Khrushchev was so certain that his new weaponry would protect the USSR and make war insane that in December 1959 he opted to unilaterally reduce the size of the Soviet conventional army. The military brass were not amused but Khrushchev believed that in a nuclear age conventional weapons were little more than “old junk, scrap metal, which hangs like pounds of weight on the necks of the people, distracting millions of working hands from creative labour.” Khrushchev argued that large armies were simply redundant, for “how can any country or group of countries in Europe invade us when we can literally wipe these countries off the face of the earth with our atomic and hydrogen weapons and by delivery of our missiles to any point on the globe?”
Once he realized what powerful means he had at his disposal, Khrushchev rarely missed an opportunity to use them for political leverage. In November 1956, he infamously threatened nuclear retaliation against Great Britain and France, which had conspired with Israel to launch war against Egypt over the Suez Canal. The war was brief. London had to quit under U.S. pressure, and the others followed suit. But although it was the financial crunch caused by U.S. threats, and not Khrushchev’s bluster, that forced British prime minister Anthony Eden to back out of the adventure. The Soviet leader immediately credited himself with saving Egypt from “imperialism.”
Convinced that atomic diplomacy worked, Khrushchev would do it again and again. He did it in 1957 to “save” Syria from the threat of a Turkish invasion; in 1958 he did it to ward off a possible American intervention in the Second Taiwan Straits crisis; in 1958–61, he did it again in his futile scheme to force the West to surrender Berlin; and, mostly famously, he used atomic diplomacy during the 1962 Cuban Missile Crisis. Khrushchev concluded that the Americans would compromise rather than fight a potentially suicidal war. As he explained to Mao Zedong in 1958, “Three-four missiles and there would be no Turkey.” Ten missiles would suffice to destroy the UK. “Now, that we have the [inter-]continental missile, we also hold America by the throat. They thought that America is out of reach. But this is not so.”
Khrushchev liked to engage in belligerent rhetoric every bit as militant as Kim Jong-un does today. But one thing is clear in retrospect: for all his threats to produce missiles “like sausages,” and the (sadly misinterpreted) promise to “bury” the United States; for all his feats of rage, fist-slamming and shoe-banging, Khrushchev was determined to avoid war. And every time he pushed himself into the corner, as he did over Berlin in 1958–61 and in Cuba in October 1962, he found a way to back out.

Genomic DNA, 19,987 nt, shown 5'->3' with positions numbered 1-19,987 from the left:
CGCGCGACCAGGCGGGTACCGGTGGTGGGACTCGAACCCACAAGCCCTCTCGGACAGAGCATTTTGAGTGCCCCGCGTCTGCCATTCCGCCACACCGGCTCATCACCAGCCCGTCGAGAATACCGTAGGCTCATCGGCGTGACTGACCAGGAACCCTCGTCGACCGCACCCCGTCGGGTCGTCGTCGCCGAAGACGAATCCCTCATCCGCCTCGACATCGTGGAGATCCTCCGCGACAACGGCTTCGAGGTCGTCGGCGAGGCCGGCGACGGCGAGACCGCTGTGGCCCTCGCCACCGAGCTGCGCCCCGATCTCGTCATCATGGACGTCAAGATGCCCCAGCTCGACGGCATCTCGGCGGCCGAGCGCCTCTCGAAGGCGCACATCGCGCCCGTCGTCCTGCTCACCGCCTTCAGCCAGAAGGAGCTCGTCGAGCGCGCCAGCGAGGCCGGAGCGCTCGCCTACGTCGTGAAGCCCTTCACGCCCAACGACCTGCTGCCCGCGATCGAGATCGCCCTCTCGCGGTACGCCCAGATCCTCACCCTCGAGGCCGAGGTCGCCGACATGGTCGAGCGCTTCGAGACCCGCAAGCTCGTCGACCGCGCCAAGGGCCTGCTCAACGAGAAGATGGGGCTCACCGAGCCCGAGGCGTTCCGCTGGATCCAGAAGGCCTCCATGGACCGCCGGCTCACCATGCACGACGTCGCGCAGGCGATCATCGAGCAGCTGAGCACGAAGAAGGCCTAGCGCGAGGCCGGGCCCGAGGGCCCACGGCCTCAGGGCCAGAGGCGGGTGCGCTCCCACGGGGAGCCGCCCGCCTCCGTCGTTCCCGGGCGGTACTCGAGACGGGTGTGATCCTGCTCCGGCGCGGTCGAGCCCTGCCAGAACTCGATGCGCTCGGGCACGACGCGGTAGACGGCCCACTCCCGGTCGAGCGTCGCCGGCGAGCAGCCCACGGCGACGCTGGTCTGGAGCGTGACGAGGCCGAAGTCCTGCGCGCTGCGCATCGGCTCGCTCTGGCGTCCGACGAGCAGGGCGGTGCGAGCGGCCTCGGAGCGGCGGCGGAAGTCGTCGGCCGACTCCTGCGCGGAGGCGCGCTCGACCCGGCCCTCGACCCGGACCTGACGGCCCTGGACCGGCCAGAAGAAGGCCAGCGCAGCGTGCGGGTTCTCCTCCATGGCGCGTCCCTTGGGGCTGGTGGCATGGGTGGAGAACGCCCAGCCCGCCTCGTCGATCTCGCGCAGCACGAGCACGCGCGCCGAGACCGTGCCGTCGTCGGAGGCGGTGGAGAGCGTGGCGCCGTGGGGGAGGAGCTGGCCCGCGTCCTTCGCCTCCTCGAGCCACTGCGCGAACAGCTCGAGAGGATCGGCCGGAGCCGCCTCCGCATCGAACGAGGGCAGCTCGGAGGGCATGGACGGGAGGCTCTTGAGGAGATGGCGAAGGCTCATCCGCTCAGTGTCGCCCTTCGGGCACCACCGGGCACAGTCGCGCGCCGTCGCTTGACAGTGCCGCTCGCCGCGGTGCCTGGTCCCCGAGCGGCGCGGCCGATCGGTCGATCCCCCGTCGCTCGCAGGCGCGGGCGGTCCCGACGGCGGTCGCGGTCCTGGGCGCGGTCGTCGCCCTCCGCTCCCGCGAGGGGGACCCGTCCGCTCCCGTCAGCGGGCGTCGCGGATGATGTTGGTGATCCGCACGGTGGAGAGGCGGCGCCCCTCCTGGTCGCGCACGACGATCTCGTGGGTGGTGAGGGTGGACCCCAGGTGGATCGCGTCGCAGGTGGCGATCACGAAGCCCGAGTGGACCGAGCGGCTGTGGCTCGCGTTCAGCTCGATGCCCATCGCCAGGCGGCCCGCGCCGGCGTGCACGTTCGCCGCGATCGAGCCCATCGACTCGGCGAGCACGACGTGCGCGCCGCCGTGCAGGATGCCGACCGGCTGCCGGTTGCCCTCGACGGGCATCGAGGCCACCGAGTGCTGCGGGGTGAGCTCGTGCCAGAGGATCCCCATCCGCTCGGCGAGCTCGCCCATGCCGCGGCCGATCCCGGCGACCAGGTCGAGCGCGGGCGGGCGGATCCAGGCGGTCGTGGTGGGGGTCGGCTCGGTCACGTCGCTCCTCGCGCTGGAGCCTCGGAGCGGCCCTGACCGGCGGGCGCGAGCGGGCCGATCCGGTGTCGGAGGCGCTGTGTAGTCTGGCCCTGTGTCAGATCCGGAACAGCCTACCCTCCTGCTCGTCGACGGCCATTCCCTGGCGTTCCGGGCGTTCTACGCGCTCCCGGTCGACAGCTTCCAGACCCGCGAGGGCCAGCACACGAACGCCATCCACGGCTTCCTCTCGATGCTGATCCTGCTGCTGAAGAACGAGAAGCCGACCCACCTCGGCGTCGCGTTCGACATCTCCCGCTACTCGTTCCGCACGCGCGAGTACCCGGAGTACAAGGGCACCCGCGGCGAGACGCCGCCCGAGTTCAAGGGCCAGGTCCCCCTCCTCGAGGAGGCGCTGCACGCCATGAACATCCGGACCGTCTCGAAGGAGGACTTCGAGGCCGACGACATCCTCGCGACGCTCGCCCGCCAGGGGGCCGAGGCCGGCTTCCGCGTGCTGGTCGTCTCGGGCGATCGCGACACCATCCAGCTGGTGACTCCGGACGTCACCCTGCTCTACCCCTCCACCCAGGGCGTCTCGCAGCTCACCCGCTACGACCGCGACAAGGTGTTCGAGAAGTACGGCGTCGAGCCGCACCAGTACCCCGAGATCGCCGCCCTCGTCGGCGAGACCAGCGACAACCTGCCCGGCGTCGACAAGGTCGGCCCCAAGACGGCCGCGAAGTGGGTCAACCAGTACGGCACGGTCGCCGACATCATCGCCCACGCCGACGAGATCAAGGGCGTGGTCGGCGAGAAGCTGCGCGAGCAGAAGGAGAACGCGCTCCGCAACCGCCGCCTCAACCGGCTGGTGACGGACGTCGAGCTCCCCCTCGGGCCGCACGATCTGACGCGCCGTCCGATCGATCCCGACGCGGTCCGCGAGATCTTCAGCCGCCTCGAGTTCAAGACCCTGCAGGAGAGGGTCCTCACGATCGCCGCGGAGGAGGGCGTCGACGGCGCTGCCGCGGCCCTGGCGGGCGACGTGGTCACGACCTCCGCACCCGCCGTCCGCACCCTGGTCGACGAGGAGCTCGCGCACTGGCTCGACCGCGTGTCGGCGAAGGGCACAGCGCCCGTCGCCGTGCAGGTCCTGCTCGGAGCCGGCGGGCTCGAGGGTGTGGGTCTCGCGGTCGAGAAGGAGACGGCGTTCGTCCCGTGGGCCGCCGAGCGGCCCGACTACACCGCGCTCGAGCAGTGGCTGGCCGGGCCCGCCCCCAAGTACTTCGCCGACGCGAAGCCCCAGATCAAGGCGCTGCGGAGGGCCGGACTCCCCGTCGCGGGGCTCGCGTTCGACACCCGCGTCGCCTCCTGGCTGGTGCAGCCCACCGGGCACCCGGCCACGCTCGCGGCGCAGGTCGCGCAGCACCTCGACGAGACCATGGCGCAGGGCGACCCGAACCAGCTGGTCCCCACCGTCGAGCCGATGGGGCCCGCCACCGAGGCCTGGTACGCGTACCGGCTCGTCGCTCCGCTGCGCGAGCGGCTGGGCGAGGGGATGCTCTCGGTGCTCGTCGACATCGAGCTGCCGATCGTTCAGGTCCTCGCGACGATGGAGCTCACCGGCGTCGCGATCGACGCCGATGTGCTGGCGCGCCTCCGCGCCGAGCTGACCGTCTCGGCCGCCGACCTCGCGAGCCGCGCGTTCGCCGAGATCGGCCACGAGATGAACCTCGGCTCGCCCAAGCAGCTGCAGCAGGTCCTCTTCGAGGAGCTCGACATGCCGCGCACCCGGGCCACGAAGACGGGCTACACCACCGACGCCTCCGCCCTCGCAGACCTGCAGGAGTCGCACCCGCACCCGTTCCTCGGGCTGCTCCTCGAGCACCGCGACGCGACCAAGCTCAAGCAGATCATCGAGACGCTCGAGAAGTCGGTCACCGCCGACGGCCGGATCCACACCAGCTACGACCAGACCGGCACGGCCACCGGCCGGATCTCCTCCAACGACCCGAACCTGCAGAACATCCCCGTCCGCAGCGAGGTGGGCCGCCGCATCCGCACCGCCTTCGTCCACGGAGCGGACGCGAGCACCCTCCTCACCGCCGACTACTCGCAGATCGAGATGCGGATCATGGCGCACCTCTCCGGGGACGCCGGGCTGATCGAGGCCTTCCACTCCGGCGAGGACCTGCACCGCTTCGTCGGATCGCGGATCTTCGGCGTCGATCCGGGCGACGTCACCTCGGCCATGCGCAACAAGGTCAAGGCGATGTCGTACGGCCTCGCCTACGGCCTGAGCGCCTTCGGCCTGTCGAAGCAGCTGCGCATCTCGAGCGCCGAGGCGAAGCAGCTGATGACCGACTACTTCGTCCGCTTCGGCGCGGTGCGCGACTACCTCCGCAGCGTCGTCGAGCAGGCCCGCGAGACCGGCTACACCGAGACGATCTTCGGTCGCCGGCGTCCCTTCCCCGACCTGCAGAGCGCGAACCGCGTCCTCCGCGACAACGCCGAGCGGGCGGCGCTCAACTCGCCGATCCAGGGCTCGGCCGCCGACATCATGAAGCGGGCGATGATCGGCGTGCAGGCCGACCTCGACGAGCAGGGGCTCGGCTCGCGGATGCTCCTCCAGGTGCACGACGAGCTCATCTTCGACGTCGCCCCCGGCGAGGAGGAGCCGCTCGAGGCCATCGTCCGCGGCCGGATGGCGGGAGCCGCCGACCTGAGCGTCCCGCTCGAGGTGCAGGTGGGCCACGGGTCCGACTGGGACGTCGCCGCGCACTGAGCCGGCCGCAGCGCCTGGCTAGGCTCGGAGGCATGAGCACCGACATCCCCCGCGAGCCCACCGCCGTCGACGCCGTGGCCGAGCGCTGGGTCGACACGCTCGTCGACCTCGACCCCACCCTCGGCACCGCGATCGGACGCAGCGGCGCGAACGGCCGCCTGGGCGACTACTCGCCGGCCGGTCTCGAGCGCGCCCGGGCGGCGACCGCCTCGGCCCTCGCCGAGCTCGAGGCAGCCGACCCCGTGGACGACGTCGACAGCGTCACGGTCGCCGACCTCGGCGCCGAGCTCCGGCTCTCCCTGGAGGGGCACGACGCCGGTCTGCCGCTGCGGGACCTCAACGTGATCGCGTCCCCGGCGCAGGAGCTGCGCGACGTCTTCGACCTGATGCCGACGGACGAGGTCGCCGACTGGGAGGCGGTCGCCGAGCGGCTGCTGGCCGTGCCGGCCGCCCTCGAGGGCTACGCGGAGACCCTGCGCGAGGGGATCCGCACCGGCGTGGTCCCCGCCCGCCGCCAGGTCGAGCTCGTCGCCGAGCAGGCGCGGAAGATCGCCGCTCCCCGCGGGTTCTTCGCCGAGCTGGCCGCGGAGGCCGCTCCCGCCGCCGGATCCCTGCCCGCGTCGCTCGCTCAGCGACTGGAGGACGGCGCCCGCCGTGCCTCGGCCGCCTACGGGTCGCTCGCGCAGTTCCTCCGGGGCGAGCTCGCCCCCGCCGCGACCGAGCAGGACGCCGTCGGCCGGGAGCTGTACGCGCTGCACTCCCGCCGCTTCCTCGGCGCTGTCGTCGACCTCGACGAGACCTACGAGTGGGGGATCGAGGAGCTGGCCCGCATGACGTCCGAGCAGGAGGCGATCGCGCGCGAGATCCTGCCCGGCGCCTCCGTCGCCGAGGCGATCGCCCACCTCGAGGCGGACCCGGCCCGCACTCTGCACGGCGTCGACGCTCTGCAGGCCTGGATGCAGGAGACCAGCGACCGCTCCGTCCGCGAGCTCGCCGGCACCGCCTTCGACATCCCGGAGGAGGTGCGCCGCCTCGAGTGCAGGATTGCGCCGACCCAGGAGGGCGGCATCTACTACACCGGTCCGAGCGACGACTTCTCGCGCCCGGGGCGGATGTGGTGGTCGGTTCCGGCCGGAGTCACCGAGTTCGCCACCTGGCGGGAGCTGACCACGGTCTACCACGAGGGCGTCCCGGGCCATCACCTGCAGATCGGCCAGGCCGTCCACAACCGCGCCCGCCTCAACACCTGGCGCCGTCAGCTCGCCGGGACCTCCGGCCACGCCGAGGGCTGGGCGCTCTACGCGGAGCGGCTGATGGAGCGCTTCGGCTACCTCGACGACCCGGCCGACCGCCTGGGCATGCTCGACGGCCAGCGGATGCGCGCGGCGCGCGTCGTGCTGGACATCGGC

The Cuban experience was particularly dramatic. At the height of the crisis, which Khrushchev brought upon himself by secretly deploying nuclear missiles on Cuban soil, Fidel Castro effectively asked him to carry out a preemptive nuclear strike against the United States. “What is this—temporary madness or the absence of brains?” Khrushchev raved after learning of Castro’s proposal. He was later heard grumbling: “Only a person who has no idea what nuclear war means, or who has been so blinded, for instance, like Castro, by revolutionary passion, can talk like that.”
Khrushchev always styled himself as a revolutionary but, faced with the real possibility of a nuclear war, as he was in Cuba, he threw his ideological commitments overboard and beat a hasty retreat. President John F. Kennedy was equally frightened, and made important concessions to allow Khrushchev to save face. Both realized that the last thing they needed was a war that neither nation would survive.
Sixty years have passed since the maiden flight of the R-7, and the world has not become a safer place. There were only three nuclear powers in 1957; today, there are nine. Not all have ICBMs, but on the whole the arsenals are far more lethal than in the early years of the Cold War. A nuclear Armageddon has fortunately been avoided. The reason is as obvious today as it was obvious to Khrushchev when he embraced the missile: no one wants a suicidal war.
As militant and seemingly unpredictable as Kim Jong-un has been, he faces the same situation as did Khrushchev during the height of the Cold War. He gains security and stability by threatening to use his new ICBM; he loses everything if he actually uses it. Kim will bluff and bluster but he won’t “push the button”—unless he comes to believe that the survival of his North Korean regime is under imminent threat. American statesmen wisely avoided pushing Khrushchev into that kind of corner, and thirty years later the broken Soviet state came to a peaceful end. That is a victory U.S. leaders today should emulate.
Campbell Craig and Sergey Radchenko are both professors of international politics at Cardiff University, UK.